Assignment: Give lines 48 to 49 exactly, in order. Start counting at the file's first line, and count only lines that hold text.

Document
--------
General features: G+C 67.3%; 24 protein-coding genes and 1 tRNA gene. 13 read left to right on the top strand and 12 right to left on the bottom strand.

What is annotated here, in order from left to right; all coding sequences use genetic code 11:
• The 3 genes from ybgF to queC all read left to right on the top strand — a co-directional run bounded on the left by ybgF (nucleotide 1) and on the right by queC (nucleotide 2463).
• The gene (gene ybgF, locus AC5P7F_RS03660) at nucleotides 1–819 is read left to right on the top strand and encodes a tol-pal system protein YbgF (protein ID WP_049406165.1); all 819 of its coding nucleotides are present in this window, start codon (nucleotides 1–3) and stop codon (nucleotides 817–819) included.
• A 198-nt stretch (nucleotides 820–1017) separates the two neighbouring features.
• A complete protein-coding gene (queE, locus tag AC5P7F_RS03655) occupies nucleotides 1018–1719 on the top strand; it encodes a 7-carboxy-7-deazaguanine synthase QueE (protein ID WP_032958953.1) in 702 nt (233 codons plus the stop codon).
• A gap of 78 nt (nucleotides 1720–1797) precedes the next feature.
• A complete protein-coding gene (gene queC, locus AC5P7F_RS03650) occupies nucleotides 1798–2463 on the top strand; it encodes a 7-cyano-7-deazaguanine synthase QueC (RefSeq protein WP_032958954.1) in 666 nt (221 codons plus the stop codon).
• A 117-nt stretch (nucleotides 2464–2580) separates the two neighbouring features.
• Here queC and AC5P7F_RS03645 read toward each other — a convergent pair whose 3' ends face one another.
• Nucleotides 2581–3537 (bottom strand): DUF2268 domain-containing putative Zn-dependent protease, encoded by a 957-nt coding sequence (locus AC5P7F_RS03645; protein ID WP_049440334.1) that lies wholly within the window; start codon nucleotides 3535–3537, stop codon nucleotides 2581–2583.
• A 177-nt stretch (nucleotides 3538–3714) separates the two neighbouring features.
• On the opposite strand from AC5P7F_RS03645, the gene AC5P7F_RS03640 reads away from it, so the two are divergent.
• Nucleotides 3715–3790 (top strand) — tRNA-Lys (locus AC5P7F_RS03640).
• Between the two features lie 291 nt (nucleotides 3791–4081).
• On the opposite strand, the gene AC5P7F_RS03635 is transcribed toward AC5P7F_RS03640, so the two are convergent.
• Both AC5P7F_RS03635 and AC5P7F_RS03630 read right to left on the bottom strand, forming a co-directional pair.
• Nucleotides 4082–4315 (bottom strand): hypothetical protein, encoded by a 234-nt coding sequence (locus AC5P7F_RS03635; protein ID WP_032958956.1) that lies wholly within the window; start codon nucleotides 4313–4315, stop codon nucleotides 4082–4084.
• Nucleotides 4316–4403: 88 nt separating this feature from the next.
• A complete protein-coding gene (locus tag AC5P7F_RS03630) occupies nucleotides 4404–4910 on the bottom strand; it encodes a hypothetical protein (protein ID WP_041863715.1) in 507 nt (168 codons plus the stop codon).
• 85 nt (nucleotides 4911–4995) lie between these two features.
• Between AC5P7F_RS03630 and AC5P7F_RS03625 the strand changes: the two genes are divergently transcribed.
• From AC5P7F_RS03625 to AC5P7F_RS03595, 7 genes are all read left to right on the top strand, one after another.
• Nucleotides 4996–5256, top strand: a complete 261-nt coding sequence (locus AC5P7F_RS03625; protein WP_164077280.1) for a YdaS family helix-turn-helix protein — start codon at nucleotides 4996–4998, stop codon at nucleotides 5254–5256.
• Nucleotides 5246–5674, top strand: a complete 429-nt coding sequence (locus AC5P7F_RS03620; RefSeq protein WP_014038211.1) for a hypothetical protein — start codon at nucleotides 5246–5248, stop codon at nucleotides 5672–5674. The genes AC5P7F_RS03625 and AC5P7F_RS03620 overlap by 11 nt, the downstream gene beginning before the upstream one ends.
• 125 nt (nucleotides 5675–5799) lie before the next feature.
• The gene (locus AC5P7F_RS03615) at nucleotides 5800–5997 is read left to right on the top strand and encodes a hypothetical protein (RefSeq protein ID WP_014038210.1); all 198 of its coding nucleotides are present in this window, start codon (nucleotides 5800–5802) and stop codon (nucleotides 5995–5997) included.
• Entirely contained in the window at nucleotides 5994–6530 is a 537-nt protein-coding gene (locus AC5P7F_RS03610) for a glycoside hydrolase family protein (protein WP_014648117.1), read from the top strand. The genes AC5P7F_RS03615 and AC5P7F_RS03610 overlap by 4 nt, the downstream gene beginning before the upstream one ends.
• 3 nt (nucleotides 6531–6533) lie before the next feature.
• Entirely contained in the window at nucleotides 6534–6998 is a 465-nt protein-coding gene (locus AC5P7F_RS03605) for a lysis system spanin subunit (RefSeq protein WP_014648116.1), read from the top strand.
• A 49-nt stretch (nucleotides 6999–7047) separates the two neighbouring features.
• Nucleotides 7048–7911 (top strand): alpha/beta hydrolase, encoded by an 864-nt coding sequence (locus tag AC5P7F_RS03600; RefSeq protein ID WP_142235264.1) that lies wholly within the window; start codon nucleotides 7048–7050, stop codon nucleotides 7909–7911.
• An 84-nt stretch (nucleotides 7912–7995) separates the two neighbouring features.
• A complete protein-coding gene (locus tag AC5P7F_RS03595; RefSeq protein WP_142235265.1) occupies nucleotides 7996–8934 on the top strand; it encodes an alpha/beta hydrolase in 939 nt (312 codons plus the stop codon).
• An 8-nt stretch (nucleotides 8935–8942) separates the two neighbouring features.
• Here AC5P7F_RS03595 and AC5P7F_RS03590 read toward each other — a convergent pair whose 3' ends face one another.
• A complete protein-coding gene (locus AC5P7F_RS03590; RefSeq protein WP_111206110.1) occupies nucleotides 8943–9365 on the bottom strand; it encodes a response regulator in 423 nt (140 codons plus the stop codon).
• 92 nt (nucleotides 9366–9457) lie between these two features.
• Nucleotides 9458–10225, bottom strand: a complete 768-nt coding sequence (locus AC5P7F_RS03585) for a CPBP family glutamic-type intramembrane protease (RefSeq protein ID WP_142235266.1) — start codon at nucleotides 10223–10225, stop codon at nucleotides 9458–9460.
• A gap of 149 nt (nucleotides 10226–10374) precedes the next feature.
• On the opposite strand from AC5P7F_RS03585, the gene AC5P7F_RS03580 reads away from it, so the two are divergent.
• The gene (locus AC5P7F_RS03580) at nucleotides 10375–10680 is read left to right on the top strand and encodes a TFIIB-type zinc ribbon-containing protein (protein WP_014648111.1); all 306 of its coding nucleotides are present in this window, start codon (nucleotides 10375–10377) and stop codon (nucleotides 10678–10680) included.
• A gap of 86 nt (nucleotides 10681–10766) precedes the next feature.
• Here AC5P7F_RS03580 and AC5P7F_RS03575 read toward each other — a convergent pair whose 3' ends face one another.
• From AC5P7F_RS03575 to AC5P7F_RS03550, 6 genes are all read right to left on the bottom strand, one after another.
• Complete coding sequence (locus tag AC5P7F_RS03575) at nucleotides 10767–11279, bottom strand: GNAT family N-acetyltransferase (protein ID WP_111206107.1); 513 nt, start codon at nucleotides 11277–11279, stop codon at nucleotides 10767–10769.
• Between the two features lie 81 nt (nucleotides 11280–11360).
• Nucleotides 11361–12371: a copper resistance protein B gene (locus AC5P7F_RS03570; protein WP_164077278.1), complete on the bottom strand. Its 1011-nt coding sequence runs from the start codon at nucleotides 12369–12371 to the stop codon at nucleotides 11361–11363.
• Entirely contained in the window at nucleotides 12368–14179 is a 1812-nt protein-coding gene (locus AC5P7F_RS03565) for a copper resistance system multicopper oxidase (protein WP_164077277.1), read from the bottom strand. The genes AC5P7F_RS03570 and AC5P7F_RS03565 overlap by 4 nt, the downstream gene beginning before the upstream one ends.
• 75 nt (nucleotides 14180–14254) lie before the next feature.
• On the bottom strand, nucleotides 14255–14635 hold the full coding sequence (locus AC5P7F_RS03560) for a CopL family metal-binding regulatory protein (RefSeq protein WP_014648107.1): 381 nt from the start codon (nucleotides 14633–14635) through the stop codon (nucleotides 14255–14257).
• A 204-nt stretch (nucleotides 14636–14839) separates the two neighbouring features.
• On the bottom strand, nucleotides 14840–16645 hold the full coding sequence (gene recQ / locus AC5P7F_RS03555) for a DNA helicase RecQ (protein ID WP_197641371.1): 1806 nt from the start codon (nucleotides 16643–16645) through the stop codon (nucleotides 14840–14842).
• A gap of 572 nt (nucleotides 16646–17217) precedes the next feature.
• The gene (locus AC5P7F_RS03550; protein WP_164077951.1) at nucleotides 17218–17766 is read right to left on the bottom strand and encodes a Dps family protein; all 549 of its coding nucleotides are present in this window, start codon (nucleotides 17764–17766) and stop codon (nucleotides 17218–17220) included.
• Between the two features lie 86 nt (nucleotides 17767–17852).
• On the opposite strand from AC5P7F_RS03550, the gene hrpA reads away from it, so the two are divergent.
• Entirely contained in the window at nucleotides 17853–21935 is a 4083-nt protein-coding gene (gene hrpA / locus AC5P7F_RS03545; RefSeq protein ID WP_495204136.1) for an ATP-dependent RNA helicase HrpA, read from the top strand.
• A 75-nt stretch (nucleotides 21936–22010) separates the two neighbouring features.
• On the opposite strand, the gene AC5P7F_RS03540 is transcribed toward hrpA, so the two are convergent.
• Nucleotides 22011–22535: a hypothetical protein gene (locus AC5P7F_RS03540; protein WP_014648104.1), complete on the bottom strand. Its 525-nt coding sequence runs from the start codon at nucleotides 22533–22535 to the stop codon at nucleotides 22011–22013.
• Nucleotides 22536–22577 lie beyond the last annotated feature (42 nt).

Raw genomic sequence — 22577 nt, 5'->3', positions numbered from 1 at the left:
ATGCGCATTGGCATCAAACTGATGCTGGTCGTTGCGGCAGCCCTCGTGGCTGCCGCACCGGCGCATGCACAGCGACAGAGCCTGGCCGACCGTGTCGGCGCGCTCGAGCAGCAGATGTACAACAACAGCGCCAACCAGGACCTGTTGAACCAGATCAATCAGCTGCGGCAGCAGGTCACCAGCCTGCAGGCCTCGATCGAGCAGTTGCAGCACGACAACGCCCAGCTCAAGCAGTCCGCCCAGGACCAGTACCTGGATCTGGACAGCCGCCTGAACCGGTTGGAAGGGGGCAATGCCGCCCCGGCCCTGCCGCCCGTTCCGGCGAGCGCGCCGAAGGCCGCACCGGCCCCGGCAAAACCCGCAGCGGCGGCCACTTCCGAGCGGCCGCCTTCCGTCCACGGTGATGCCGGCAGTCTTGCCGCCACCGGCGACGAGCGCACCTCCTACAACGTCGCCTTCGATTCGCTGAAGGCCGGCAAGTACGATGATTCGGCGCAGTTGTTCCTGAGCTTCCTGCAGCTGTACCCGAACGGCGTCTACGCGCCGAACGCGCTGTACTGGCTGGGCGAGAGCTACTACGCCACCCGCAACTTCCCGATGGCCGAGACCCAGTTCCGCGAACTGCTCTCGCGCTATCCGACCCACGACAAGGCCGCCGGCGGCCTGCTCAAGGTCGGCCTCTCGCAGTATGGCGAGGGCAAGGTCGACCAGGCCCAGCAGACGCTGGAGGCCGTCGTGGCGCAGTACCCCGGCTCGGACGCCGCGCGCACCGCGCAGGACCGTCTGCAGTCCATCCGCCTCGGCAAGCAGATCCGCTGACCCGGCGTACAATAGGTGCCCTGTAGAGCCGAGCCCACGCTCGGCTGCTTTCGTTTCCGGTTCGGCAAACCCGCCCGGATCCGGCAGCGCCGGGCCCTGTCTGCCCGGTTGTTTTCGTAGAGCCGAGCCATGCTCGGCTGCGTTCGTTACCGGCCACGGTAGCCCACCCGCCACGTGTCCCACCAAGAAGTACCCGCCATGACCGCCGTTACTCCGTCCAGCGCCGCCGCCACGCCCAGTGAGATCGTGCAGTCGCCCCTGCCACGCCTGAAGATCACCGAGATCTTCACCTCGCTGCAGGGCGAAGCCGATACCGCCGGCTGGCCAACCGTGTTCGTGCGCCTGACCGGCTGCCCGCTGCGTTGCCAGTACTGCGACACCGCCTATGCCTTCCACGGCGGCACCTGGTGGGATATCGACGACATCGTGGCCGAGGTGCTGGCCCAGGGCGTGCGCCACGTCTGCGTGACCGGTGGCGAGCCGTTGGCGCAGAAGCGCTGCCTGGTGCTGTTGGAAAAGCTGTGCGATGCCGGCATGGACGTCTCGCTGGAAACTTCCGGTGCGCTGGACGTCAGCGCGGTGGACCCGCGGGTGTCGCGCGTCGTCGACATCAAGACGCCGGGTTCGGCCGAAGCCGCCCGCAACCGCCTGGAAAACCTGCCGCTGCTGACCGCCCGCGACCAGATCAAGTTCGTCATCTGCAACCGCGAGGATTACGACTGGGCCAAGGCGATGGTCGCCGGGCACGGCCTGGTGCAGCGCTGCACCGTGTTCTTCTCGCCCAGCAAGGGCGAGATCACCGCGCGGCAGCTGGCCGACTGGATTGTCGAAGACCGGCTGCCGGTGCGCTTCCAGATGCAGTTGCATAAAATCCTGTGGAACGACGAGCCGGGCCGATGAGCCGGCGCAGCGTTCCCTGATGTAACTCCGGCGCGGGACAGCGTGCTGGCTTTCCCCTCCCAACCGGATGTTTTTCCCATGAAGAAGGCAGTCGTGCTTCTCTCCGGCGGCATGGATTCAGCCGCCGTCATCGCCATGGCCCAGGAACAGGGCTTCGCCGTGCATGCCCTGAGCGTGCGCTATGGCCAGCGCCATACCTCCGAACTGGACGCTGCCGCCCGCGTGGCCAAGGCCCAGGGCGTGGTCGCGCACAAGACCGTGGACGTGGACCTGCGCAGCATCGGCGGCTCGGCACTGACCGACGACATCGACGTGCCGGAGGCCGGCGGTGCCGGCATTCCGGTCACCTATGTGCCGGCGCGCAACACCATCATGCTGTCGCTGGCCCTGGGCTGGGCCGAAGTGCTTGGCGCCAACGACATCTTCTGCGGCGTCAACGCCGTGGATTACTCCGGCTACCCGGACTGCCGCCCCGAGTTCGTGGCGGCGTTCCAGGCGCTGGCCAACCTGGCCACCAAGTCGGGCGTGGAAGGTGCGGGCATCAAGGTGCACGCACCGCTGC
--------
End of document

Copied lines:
• Nucleotides 11361–12371: a copper resistance protein B gene (locus AC5P7F_RS03570; protein WP_164077278.1), complete on the bottom strand. Its 1011-nt coding sequence runs from the start codon at nucleotides 12369–12371 to the stop codon at nucleotides 11361–11363.
• Entirely contained in the window at nucleotides 12368–14179 is a 1812-nt protein-coding gene (locus AC5P7F_RS03565) for a copper resistance system multicopper oxidase (protein WP_164077277.1), read from the bottom strand. The genes AC5P7F_RS03570 and AC5P7F_RS03565 overlap by 4 nt, the downstream gene beginning before the upstream one ends.